Virtual friendships & false intimacy

Is there a way to articulate at once the beauty, anxiety, pride and profound sadness of living without falling into an intense self reflection that does not communicate? Expression, authentic expression, with the power to find resonances with other minds, other bodies, is a continuous struggle against banality, against the nihilism that rushes in when we find it impossible to express ourselves in a way that will be understood.

Online social networks like facebook appear to offer us vast opportunities to express ourselves and they do change the way that people interact. They give us more options for how to package and deliver information about ourselves and reshape the way we think about privacy; making our interests and social connections more transparent and enabling people to reveal pieces of themselves in online profiles that might otherwise be known only by intimate friends.

The consequences of this are not neutral. When the world is conceived of as a global marketplace, every interaction can seem to be about buying and selling. People are encouraged to blur the distinction between self expression and creating a marketable image. The forms of expression supported by social networking technology are one recent example of this, but all of our communication is potentially affected by this posturing. When every post you make might be read by your mother, boss, or potential customer, what someone is willing to say can become highly artificial.

This artificiality is always boring, but it is most troubling when it replaces active connections.

Our ability to find out a great deal about each other has increased exponentially but our ability to be changed and moved as we engage in the process of getting to know someone else remains the same. There is a surge of excitement when we connect with someone. It may be someone we have not heard from in years or have been meaning to

get to know better, someone we share an interest with or who we think is cute. Friendship blossoms awkwardly over time and is renewed through continued engagement.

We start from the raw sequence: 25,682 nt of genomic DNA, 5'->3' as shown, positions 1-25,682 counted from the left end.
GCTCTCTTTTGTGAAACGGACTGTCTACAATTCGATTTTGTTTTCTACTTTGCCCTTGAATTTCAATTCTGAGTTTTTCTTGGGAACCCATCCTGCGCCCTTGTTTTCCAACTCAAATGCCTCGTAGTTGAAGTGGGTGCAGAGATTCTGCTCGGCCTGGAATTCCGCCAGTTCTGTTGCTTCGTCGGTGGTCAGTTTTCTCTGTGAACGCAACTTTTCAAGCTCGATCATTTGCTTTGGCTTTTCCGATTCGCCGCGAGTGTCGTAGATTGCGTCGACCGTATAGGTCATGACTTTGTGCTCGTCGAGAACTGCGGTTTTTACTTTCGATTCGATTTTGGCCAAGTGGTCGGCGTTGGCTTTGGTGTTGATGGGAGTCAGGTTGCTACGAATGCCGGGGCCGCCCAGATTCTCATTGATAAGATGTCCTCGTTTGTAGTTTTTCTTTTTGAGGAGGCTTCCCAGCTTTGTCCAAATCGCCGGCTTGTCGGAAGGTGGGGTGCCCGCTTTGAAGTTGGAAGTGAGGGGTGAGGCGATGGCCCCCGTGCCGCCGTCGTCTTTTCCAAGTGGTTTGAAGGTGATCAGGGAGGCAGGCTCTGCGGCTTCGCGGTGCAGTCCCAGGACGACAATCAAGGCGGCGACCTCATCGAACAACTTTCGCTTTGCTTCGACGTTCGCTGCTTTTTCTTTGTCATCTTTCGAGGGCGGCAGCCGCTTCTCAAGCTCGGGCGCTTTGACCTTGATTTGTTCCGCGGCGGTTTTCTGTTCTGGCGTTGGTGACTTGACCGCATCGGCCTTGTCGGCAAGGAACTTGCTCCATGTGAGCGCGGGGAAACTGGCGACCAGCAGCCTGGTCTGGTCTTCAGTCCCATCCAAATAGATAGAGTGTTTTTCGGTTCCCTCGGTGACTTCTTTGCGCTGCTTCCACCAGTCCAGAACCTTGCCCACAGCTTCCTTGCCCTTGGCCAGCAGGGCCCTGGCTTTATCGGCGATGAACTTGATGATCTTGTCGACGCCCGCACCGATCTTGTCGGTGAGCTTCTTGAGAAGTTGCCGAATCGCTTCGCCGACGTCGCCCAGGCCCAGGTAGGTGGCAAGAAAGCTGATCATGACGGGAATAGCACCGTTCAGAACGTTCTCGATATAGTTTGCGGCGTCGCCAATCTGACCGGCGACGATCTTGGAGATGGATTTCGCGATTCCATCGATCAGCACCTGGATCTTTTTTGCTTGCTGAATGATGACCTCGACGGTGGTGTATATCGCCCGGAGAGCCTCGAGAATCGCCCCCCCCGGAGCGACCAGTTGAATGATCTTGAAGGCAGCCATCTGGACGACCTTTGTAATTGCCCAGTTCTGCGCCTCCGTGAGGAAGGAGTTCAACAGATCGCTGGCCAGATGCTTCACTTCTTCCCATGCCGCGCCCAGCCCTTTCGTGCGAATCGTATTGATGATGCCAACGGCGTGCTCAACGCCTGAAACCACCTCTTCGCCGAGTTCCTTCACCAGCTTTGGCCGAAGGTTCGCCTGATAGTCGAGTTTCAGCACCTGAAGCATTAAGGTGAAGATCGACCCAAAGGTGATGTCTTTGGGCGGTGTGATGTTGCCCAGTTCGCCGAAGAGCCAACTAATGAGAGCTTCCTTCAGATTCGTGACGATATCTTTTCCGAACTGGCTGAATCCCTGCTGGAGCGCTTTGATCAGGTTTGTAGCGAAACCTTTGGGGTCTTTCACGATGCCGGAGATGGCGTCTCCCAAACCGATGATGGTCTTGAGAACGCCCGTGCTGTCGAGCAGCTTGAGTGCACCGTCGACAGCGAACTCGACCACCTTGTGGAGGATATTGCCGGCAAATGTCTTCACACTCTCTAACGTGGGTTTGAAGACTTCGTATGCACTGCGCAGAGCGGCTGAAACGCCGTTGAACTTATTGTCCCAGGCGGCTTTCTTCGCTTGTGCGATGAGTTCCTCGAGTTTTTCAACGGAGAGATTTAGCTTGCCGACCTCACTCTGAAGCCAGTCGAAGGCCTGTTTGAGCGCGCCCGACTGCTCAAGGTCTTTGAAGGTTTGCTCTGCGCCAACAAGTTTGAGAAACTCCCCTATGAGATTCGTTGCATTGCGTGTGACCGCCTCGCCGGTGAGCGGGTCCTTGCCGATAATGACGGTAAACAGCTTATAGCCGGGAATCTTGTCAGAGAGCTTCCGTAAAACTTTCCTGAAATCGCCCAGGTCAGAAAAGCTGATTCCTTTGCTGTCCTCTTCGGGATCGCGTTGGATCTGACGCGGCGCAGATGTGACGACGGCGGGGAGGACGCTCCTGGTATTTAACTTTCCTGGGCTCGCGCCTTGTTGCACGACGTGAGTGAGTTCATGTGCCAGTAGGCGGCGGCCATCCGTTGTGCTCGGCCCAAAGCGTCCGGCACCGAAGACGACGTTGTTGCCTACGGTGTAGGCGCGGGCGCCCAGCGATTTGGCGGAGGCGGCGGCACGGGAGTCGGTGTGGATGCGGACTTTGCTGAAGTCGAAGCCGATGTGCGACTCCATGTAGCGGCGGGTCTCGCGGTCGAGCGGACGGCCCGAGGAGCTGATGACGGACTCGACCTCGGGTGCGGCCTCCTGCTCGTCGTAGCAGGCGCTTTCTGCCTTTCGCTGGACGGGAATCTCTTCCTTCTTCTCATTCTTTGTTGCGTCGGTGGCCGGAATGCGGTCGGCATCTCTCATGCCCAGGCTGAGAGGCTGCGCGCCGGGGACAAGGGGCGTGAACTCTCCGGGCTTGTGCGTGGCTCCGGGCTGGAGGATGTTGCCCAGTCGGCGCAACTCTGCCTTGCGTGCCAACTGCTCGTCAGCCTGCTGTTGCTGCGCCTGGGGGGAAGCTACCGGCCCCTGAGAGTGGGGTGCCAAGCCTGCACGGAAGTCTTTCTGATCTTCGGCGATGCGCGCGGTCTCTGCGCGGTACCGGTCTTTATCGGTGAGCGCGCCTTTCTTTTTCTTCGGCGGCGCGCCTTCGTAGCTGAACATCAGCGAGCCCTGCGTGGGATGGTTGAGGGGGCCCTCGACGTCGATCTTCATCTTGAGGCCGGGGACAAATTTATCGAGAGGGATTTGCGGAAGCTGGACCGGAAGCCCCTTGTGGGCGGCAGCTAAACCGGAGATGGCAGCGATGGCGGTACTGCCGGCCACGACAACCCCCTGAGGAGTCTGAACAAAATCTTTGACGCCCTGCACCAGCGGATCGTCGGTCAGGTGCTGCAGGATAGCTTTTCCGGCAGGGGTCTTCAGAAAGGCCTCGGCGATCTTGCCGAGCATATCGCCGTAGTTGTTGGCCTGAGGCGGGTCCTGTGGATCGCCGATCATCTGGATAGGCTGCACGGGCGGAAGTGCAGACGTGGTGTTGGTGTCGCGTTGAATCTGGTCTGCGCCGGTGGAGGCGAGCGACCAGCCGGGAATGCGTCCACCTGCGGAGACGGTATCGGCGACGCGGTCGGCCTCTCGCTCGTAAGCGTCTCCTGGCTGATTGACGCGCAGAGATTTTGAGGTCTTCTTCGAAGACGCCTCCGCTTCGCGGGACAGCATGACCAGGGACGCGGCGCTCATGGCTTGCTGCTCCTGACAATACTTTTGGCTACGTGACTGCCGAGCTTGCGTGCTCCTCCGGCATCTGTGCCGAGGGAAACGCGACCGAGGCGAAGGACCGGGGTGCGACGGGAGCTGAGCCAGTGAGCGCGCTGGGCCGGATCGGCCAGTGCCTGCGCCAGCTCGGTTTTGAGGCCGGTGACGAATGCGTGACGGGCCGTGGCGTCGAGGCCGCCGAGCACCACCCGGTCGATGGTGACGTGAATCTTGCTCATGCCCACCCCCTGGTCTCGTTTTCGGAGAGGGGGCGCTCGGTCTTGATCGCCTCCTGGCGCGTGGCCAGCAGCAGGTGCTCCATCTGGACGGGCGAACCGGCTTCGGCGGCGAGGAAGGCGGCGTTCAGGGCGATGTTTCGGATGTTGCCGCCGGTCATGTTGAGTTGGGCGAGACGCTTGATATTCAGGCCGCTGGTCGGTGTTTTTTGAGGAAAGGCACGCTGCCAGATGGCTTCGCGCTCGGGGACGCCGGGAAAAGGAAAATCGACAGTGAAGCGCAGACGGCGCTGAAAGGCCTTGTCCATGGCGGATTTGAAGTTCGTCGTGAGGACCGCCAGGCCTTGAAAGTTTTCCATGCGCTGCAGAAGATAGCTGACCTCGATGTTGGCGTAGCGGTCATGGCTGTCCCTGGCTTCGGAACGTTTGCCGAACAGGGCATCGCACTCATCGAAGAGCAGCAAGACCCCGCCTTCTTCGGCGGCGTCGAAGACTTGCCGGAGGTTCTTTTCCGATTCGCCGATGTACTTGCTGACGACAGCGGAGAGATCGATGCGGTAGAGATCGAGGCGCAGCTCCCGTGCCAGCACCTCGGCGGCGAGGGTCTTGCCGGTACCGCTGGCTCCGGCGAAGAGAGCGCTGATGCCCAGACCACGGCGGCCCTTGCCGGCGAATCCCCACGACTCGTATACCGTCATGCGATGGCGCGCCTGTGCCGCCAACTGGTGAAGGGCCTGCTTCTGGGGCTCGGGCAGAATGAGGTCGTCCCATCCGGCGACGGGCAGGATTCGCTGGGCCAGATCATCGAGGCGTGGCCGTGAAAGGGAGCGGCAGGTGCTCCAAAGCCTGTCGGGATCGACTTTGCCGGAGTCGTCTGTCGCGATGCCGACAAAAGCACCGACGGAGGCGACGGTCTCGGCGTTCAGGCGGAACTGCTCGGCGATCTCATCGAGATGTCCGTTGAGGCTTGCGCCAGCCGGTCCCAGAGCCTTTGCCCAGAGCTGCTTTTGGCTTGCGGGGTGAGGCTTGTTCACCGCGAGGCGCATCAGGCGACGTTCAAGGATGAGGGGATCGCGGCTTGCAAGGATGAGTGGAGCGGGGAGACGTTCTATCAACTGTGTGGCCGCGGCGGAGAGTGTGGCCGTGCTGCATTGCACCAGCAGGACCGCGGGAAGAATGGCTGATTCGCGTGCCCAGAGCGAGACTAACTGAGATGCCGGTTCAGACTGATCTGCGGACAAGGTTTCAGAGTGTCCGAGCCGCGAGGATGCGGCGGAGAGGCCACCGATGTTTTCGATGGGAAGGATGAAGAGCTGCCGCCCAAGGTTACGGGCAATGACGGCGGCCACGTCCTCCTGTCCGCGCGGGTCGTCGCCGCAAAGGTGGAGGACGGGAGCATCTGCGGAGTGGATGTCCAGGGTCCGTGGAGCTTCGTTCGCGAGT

On social networking sites this excitement and possibility often withers once our initial curiosity is satisfied. Personal information and status updates are imparted without direct, intentional interaction and connection can atrophy into mutual voyeurism. We watch the online persona of the other person shift, thumb through carefully selected pictures of their life, and notice changes in status now and then. Each of these things replacing what might otherwise have been an actual conversation.

Transparency regarding practices and intentions among people engaged in a project together is not the same thing as the transparency of internet profiles. Part of getting to know someone is learning to decipher the emotional truths encoded in their behavior, a process which takes time. Reading someone else’s profile obscures this and encourages us to feel like an intimate friend without engaging in the intimate work of building friendship.

The way we communicate with people we already know is also affected. When you can catch up with someone by reading about them, you do not need to reach out to them as often to find out how they are doing. People come to expect that things which have been blogged about or entered in a profile do not need to be explained or articulated to friends on an individual basis. People can come out as queer, communicate changes in relationship status, express their political views and talk about their favorite books or bands without speaking directly to anyone.

This lack of contact is compounded by the constraints of the format itself.